Last week we revealed the top 20 gainers in presence in the world’s best restaurants over the past 12 months. That was in terms of breadth, i.e. the number of restaurants in which a wine features. Wine Lister also analyses the depth of presence – the range of vintages and/or bottle formats of each wine therein. Here we look at the top 21 wines achieving the largest increases in restaurant presence depth since last year.

In first place, with an impressive 35 additional vintages and/or bottle formats listed across the world’s 150 best restaurants since this time last year, is Vega-Sicilia’s Unico. This brings its total references to 250 (almost three and a half in each of the 71 lists in which it features). Given Unico’s average drinking life span of 13 years, and its reputation for longevity (an Unico vertical tasting is an opportunity not to be missed), this result is hardly surprising. Its strong restaurant presence is matched by online popularity (Unico is the 33rd most-searched-for wine in our database), resulting in a Brand score of 992 – the best of any Spanish wine on Wine Lister.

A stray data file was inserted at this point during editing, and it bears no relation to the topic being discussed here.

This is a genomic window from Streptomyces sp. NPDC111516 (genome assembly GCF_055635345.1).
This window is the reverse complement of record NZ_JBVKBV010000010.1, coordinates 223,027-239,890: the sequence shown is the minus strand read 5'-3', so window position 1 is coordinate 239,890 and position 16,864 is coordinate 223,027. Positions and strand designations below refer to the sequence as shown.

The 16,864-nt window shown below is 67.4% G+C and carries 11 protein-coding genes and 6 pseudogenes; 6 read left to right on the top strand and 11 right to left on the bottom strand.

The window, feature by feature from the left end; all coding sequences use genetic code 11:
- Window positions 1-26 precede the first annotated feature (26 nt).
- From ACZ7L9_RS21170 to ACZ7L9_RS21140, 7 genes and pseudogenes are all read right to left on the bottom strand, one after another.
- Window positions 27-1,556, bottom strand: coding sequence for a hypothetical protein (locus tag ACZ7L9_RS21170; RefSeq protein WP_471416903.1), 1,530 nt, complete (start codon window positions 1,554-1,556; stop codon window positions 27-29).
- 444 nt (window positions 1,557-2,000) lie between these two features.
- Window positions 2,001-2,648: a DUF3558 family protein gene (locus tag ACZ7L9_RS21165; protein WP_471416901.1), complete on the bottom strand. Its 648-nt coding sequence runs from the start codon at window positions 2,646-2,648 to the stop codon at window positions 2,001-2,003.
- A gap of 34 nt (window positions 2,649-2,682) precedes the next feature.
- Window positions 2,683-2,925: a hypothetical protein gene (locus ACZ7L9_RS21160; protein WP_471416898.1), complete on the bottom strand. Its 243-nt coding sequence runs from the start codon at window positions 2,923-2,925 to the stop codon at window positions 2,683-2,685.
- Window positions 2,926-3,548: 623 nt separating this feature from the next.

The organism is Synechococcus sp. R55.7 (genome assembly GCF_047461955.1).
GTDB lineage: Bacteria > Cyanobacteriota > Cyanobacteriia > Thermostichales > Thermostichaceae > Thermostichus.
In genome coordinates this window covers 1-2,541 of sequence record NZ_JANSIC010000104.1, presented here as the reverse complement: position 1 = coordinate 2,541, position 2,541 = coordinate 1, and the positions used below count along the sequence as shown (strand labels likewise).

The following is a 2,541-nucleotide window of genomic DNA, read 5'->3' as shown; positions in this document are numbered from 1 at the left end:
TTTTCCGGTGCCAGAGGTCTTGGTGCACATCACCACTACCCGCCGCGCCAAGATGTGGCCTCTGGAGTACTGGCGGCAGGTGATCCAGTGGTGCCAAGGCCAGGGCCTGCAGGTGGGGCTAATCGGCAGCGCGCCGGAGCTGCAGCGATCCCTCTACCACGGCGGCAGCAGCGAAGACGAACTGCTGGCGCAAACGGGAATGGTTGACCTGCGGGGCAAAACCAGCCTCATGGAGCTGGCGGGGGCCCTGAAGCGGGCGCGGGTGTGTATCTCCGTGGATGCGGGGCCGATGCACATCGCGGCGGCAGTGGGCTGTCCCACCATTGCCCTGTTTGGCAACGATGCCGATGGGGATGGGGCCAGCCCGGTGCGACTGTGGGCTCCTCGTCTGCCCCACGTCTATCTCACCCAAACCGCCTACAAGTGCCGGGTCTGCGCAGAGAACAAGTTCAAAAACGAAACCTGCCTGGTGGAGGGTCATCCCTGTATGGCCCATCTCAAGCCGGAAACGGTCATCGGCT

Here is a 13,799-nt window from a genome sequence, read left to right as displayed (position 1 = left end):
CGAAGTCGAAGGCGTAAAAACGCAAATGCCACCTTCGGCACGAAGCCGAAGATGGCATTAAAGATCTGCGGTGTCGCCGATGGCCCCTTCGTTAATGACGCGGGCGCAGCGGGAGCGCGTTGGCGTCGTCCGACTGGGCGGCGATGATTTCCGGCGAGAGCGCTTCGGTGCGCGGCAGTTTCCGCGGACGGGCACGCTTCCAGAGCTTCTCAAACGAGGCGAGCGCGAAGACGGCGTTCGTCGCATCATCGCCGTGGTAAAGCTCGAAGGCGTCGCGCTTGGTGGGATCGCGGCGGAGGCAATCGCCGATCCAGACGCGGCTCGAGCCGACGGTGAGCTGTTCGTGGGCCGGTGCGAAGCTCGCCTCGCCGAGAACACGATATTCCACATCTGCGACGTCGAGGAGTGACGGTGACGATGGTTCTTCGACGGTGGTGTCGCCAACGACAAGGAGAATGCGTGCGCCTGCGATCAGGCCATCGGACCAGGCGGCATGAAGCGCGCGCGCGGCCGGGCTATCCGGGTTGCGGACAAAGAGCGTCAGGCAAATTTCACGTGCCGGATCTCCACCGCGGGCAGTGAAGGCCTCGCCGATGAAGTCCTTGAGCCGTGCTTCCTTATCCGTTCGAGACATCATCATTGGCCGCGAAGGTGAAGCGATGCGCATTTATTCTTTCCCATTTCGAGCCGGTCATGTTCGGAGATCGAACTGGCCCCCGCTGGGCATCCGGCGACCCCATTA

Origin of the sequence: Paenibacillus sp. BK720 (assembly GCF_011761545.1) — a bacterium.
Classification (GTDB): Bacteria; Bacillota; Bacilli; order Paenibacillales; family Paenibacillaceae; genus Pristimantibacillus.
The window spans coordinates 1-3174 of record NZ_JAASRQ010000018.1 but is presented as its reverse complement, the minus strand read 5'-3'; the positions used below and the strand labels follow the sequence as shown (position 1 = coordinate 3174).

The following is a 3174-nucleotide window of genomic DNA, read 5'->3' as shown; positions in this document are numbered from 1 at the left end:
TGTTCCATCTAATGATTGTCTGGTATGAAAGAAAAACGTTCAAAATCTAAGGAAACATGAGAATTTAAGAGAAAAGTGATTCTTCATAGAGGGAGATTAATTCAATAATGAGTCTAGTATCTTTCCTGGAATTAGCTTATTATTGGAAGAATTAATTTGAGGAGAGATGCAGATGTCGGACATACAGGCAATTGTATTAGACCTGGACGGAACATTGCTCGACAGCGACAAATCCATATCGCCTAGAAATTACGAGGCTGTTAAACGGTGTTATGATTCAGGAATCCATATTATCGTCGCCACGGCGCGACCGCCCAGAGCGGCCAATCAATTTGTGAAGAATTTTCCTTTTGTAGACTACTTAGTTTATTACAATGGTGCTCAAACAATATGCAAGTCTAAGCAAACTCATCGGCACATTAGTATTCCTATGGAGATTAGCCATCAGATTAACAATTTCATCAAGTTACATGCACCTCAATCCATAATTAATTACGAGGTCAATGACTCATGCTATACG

Though Spain takes the number one spot, Italy is the overall biggest mover in increased depth of representation, claiming 12 out of the 21 places shown on the chart below.

Ornellaia is among these, and is also the most thoroughly represented wine of the group, with 280 vintages and/or bottle formats featured across 43% of the world’s best restaurants.

Several others – Cerbaiona Brunello, Dal Forno Romano Valpolicella Superiore, Ca’ del Bosco Cuvée Annamaria Clementi, and Domenico Clerico Barolo Ciabot Mentin – feature in the top gainers for horizontal as well as vertical presence in the world’s best restaurants. The latter is one of five Barolos to feature in the chart above, joined by Parusso Barolo BussiaBartolo Mascarello’s Barolo, Giuseppe Mascarello e Figlio Barolo Monprivato, and finally, Rocche Dei Manzoni Barolo Big’d Big, which sees the biggest increase in vertical presence of the whole group. Despite a horizontal representation increase of just 1%, the number of vintages and/or bottle formats listed across the 3% of the world’s best restaurants in which it features has grown from two to 19 in the last 12 months (or in other words, by 850%).

Outside Italy, the overall picture of restaurant presence depth somewhat contradicts that of breadth painted last week. Though Champagnes, and in particular grower offerings, have increased significantly in terms of horizontal presence, their vintage and/or format gains have not been sufficient to make this week’s top 20. This suggests that whilst sommeliers are keen to add more variety of Champagne, they aren’t so worried about listing reams of vintages / formats thereof. Only one Champagne features in the group: Philipponnat’s Clos des Goisses.